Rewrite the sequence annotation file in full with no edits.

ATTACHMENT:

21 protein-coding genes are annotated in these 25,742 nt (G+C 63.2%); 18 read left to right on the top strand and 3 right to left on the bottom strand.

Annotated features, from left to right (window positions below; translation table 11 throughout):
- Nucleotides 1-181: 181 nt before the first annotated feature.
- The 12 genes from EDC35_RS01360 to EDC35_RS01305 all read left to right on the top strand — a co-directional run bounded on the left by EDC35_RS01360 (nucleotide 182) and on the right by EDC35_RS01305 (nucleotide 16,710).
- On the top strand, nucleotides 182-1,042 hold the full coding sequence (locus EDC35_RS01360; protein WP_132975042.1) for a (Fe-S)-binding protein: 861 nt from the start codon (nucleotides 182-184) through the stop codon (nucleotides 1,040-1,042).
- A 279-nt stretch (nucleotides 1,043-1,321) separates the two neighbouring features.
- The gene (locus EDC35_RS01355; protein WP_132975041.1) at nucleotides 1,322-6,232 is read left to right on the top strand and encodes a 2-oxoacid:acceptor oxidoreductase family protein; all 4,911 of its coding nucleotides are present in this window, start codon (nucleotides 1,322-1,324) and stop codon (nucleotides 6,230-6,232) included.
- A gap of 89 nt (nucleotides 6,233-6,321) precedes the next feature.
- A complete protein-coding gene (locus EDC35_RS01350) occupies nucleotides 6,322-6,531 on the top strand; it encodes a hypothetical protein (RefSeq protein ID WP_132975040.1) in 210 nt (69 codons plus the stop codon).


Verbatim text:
21 protein-coding genes are annotated in these 25,742 nt (G+C 63.2%); 18 read left to right on the top strand and 3 right to left on the bottom strand.

Annotated features, from left to right (window positions below; translation table 11 throughout):
- Nucleotides 1-181: 181 nt before the first annotated feature.
- The 12 genes from EDC35_RS01360 to EDC35_RS01305 all read left to right on the top strand — a co-directional run bounded on the left by EDC35_RS01360 (nucleotide 182) and on the right by EDC35_RS01305 (nucleotide 16,710).
- On the top strand, nucleotides 182-1,042 hold the full coding sequence (locus EDC35_RS01360; protein WP_132975042.1) for a (Fe-S)-binding protein: 861 nt from the start codon (nucleotides 182-184) through the stop codon (nucleotides 1,040-1,042).
- A 279-nt stretch (nucleotides 1,043-1,321) separates the two neighbouring features.
- The gene (locus EDC35_RS01355; protein WP_132975041.1) at nucleotides 1,322-6,232 is read left to right on the top strand and encodes a 2-oxoacid:acceptor oxidoreductase family protein; all 4,911 of its coding nucleotides are present in this window, start codon (nucleotides 1,322-1,324) and stop codon (nucleotides 6,230-6,232) included.
- A gap of 89 nt (nucleotides 6,233-6,321) precedes the next feature.
- A complete protein-coding gene (locus EDC35_RS01350) occupies nucleotides 6,322-6,531 on the top strand; it encodes a hypothetical protein (RefSeq protein ID WP_132975040.1) in 210 nt (69 codons plus the stop codon).